Think of it as The Matrix behind the Iron Curtain—unsettling and profoundly interesting.


Feverish novel about life in the closing days of Soviet-ruled Lithuania—though just who’s in charge doesn’t matter, since it’s always Them.

Gavelis (1950–2002), a physicist by profession, wrote this novel from 1979 to 1987, publishing it in that magical year 1989, when the Berlin Wall fell and the Soviet Empire began its collapse; this is the first time the book has been translated into English. Gavelis’ vision, prescient in several respects and perhaps absurd in others, recalls both the alternate worlds of Stanislas Lem (and, for that matter, Richard Price) and the acerbity of Vilnius-born Csezlaw Milosz. Its protagonist/antihero, Vytautas Vargalys, has done a spell in the Gulag and been repaid for that injustice with a busywork job that pays the bills but has no meaning: He is a digital archivist in a library that no one is allowed to visit or consult. “But,” he says, “there is an ordinary world too, the real world; you always return to it, you’ll never escape it—just as you’ll never escape from Them.” Obsessed by the female form (“I was a headless stuffed dummy, a doll drowsing on a bed of dreamy breasts”), among other things, Vytautas finds it ever more difficult to distinguish reality from the hallucinogenic world that lies behind his eyes. What he is sure of, however, is that They are in charge, and the rest of his compatriots and indeed the citizens of the world have ignored Them because they are bombarded with “impressions, images, and words” that disguise the real reality, so to speak. As the narrative progresses, it becomes ever more perceptibly unhinged, paying homage to Céline and Dostoevsky as Vytautas encounters odd, dangerous people in the street who are beginning to figure things out for themselves, including one threatening character who “smells like a holy man who has murdered his own God.”

Think of it as The Matrix behind the Iron Curtain—unsettling and profoundly interesting.

Pub Date: Jan. 13, 2009

ISBN: 978-1-934824-05-4

Page Count: 486

Publisher: Open Letter

Review Posted Online: May 20, 2010

Kirkus Reviews Issue: Oct. 15, 2008

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A modern day fable, with modern implications in a deceiving simplicity, by the author of Dickens. Dali and Others (Reynal & Hitchcock, p. 138), whose critical brilliance is well adapted to this type of satire. This tells of the revolt on a farm, against humans, when the pigs take over the intellectual superiority, training the horses, cows, sheep, etc., into acknowledging their greatness. The first hints come with the reading out of a pig who instigated the building of a windmill, so that the electric power would be theirs, the idea taken over by Napoleon who becomes topman with no maybes about it. Napoleon trains the young puppies to be his guards, dickers with humans, gradually instigates a reign of terror, and breaks the final commandment against any animal walking on two legs. The old faithful followers find themselves no better off for food and work than they were when man ruled them, learn their final disgrace when they see Napoleon and Squealer carousing with their enemies... A basic statement of the evils of dictatorship in that it not only corrupts the leaders, but deadens the intelligence and awareness of those led so that tyranny is inevitable. Mr. Orwell's animals exist in their own right, with a narrative as individual as it is apt in political parody.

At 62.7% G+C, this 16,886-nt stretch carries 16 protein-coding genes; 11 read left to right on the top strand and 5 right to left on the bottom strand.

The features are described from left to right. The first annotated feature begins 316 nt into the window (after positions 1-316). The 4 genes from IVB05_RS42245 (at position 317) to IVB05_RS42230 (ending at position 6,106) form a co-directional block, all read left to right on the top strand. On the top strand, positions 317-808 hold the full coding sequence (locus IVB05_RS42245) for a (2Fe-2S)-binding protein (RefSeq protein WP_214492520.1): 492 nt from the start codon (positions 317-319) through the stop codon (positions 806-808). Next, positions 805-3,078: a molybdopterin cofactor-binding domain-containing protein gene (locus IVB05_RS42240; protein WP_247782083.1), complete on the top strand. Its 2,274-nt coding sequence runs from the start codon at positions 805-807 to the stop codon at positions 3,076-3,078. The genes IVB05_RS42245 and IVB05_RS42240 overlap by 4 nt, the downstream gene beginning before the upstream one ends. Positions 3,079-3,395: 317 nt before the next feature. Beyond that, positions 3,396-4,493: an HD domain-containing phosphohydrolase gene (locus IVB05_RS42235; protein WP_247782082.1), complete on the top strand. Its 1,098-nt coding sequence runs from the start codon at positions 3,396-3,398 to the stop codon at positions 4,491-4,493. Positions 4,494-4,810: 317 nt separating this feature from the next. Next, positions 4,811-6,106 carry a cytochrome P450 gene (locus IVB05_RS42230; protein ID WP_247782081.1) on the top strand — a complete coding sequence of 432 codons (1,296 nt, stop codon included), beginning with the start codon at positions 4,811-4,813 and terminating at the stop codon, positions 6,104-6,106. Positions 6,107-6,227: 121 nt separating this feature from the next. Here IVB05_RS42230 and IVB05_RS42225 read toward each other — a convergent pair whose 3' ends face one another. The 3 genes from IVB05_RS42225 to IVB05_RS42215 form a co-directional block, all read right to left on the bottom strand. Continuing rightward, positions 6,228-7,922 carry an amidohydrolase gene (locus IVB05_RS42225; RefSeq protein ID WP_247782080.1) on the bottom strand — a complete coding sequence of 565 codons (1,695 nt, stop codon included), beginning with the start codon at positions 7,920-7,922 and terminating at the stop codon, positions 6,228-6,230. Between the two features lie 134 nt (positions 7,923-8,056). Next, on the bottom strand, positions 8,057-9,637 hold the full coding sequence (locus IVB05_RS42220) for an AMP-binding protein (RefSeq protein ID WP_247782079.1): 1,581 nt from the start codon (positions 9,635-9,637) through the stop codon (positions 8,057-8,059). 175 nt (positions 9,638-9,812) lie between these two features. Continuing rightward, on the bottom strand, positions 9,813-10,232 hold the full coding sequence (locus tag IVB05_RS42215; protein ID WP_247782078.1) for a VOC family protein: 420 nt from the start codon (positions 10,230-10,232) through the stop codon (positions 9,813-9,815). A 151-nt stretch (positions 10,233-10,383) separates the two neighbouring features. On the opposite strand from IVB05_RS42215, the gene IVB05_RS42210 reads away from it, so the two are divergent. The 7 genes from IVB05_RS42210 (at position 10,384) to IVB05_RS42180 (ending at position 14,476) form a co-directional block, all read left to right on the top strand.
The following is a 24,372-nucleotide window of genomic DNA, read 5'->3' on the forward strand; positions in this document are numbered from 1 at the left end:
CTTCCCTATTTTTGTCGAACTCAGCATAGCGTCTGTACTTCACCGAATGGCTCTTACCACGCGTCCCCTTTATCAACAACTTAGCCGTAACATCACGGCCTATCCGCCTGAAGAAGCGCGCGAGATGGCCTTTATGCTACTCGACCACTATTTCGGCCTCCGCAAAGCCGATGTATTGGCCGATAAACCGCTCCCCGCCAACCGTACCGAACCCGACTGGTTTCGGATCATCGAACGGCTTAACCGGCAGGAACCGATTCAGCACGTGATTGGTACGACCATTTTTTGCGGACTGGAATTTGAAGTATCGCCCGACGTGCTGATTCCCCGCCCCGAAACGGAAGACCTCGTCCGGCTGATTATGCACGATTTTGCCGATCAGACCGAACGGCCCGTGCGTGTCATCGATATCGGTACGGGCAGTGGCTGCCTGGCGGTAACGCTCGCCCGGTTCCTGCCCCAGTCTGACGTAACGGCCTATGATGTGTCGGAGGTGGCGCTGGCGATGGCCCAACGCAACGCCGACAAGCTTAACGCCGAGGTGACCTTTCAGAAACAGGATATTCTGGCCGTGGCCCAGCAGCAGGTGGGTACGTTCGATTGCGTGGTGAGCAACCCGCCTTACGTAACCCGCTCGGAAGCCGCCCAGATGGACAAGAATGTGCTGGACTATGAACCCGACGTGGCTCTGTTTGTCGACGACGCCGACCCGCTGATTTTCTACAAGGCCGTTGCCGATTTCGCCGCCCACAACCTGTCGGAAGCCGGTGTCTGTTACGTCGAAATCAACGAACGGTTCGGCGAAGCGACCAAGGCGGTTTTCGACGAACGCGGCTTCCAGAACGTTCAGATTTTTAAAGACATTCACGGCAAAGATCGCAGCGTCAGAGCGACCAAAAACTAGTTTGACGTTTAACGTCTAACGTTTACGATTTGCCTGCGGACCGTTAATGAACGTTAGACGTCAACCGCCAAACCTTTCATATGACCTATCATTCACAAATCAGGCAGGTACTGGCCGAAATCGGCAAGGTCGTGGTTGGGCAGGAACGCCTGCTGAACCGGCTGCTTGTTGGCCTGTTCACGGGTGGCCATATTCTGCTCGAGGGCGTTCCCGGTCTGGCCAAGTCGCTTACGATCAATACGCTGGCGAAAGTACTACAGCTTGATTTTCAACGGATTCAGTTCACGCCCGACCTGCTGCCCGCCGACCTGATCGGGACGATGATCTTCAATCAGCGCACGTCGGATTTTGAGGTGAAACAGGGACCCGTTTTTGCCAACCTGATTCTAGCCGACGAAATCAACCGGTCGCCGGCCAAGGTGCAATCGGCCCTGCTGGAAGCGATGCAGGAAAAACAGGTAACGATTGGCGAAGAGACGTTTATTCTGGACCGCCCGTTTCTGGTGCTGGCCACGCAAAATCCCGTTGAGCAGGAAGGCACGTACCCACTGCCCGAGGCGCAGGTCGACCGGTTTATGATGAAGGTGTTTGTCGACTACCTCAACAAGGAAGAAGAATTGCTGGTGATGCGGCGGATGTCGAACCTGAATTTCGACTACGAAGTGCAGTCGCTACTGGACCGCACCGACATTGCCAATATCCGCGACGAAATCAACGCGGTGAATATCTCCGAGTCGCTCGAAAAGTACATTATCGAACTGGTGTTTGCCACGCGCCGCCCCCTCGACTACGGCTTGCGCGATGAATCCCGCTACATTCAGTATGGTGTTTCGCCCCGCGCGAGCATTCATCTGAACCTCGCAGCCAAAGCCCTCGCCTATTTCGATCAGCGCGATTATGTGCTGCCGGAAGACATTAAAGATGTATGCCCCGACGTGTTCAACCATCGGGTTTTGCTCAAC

Pub Date: Aug. 26, 1946

ISBN: 0452277507

Page Count: 114

Publisher: Harcourt, Brace

Review Posted Online: Nov. 2, 2011

Kirkus Reviews Issue: Aug. 1, 1946

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This is good Hemingway. It has some of the tenderness of A Farewell to Arms and some of its amazing power to make one feel inside the picture of a nation at war, of the people experiencing war shorn of its glamor, of the emotions that the effects of war — rather than war itself — arouse. But in style and tempo and impact, there is greater resemblance to The Sun Also Rises. Implicit in the characters and the story is the whole tragic lesson of Spain's Civil War, proving ground for today's holocaust, and carrying in its small compass, the contradictions, the human frailties, the heroism and idealism and shortcomings. In retrospect the thread of the story itself is slight. Three days, during which time a young American, a professor who has taken his Sabbatical year from the University of Montana to play his part in the struggle for Loyalist Spain and democracy. He is sent to a guerilla camp of partisans within the Fascist lines to blow up a strategic bridge. His is a complex problem in humanity, a group of undisciplined, unorganized natives, emotionally geared to go their own way, while he has a job that demands unreasoning, unwavering obedience. He falls in love with a lovely refugee girl, escaping the terrors of a fascist imprisonment, and their romance is sharply etched against a gruesome background. It is a searing book; Hemingway has done more to dramatize the Spanish War than any amount of abstract declamation. Yet he has done it through revealing the pettinesses, the indignities, the jealousies, the cruelties on both sides, never glorifying simply presenting starkly the belief in the principles for which these people fought a hopeless war, to give the rest of the world an interval to prepare. There is something of the implacable logic of Verdun in the telling. It's not a book for the thin-skinned; it has more than its fill of obscenities and the style is clipped and almost too elliptical for clarity at times. But it is a book that repays one for bleak moments of unpleasantness.

Pub Date: Oct. 21, 1940

ISBN: 0684803356

Page Count: 484

Publisher: Scribner

Review Posted Online: Oct. 7, 2011

Kirkus Reviews Issue: Oct. 1, 1940

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